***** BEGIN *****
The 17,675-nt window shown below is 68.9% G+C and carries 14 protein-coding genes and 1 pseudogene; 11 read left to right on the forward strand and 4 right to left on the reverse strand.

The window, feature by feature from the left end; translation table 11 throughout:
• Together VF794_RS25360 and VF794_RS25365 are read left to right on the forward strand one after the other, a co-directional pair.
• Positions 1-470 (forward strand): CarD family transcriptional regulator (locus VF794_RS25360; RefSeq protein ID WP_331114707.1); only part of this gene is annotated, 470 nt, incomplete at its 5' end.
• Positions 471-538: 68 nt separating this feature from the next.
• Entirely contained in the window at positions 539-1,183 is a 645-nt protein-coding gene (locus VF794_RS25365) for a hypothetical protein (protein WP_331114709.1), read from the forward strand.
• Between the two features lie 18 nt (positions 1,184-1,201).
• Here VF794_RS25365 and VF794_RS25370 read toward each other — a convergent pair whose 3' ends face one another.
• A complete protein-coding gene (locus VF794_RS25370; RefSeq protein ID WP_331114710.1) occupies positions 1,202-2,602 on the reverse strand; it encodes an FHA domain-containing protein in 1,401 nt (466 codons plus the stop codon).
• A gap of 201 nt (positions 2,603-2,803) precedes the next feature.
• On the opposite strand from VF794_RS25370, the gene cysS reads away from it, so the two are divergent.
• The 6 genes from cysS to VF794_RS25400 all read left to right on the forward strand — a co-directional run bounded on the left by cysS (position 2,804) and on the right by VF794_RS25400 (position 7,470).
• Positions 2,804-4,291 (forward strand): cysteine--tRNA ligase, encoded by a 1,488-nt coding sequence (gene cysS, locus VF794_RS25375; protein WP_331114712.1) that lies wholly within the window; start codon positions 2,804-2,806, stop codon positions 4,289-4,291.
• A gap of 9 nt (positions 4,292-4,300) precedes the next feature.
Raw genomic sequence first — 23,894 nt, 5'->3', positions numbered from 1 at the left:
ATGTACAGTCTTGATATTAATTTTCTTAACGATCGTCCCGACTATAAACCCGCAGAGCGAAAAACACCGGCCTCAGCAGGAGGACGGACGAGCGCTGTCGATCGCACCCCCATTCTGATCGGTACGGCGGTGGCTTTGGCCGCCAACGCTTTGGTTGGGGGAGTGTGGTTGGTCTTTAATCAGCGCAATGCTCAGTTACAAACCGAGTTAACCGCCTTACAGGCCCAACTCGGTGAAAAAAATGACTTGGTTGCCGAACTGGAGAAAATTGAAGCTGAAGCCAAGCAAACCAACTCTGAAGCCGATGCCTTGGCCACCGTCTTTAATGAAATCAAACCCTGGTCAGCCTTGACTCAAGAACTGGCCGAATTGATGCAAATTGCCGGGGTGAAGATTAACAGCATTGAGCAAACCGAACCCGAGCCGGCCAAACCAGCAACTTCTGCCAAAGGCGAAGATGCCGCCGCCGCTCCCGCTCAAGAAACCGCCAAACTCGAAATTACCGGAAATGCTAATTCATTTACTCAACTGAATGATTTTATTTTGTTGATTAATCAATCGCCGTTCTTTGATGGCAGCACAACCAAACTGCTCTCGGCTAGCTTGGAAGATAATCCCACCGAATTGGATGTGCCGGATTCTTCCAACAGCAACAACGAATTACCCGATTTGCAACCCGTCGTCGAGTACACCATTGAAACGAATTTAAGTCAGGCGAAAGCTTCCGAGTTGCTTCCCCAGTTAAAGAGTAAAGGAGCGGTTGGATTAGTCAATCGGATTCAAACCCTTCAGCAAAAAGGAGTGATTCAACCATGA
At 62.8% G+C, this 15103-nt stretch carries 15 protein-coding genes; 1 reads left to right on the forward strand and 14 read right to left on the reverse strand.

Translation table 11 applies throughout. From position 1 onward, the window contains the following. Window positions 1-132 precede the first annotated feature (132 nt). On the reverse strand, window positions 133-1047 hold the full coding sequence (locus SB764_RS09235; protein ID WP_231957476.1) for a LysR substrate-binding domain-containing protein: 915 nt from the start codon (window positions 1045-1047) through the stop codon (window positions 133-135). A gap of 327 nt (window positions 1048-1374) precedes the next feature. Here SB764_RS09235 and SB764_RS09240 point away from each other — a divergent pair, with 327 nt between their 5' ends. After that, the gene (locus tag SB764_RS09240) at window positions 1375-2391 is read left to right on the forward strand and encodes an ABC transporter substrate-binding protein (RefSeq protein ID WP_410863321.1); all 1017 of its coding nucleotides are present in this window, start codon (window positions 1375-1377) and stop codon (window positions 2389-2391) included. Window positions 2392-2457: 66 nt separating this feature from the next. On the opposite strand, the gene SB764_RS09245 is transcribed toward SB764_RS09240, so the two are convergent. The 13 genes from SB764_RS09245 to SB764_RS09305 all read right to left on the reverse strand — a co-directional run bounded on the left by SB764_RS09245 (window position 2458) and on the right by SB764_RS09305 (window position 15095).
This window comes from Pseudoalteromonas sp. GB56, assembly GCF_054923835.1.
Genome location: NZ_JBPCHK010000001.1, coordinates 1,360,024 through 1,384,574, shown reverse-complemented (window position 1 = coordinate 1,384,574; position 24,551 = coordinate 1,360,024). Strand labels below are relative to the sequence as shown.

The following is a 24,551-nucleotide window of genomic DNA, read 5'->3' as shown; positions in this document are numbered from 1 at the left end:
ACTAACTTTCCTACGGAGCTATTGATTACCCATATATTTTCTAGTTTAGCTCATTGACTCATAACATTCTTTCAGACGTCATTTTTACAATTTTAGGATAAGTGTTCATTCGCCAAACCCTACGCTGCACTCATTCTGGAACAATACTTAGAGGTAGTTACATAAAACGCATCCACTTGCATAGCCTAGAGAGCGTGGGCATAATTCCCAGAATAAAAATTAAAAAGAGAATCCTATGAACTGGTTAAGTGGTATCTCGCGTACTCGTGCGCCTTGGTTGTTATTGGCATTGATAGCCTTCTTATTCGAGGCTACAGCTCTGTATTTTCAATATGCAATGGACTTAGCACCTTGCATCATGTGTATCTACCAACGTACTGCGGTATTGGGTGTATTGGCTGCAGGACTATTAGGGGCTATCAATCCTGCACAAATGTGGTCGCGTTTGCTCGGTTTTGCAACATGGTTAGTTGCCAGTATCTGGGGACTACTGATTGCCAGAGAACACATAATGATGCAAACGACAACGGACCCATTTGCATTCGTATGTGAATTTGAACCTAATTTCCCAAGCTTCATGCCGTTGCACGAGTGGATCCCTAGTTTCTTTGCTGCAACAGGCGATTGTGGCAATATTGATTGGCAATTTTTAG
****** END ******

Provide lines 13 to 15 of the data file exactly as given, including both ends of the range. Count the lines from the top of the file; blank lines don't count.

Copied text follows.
• Positions 2,804-4,291 (forward strand): cysteine--tRNA ligase, encoded by a 1,488-nt coding sequence (gene cysS, locus VF794_RS25375; protein WP_331114712.1) that lies wholly within the window; start codon positions 2,804-2,806, stop codon positions 4,289-4,291.
• A gap of 9 nt (positions 4,292-4,300) precedes the next feature.
Raw genomic sequence first — 23,894 nt, 5'->3', positions numbered from 1 at the left: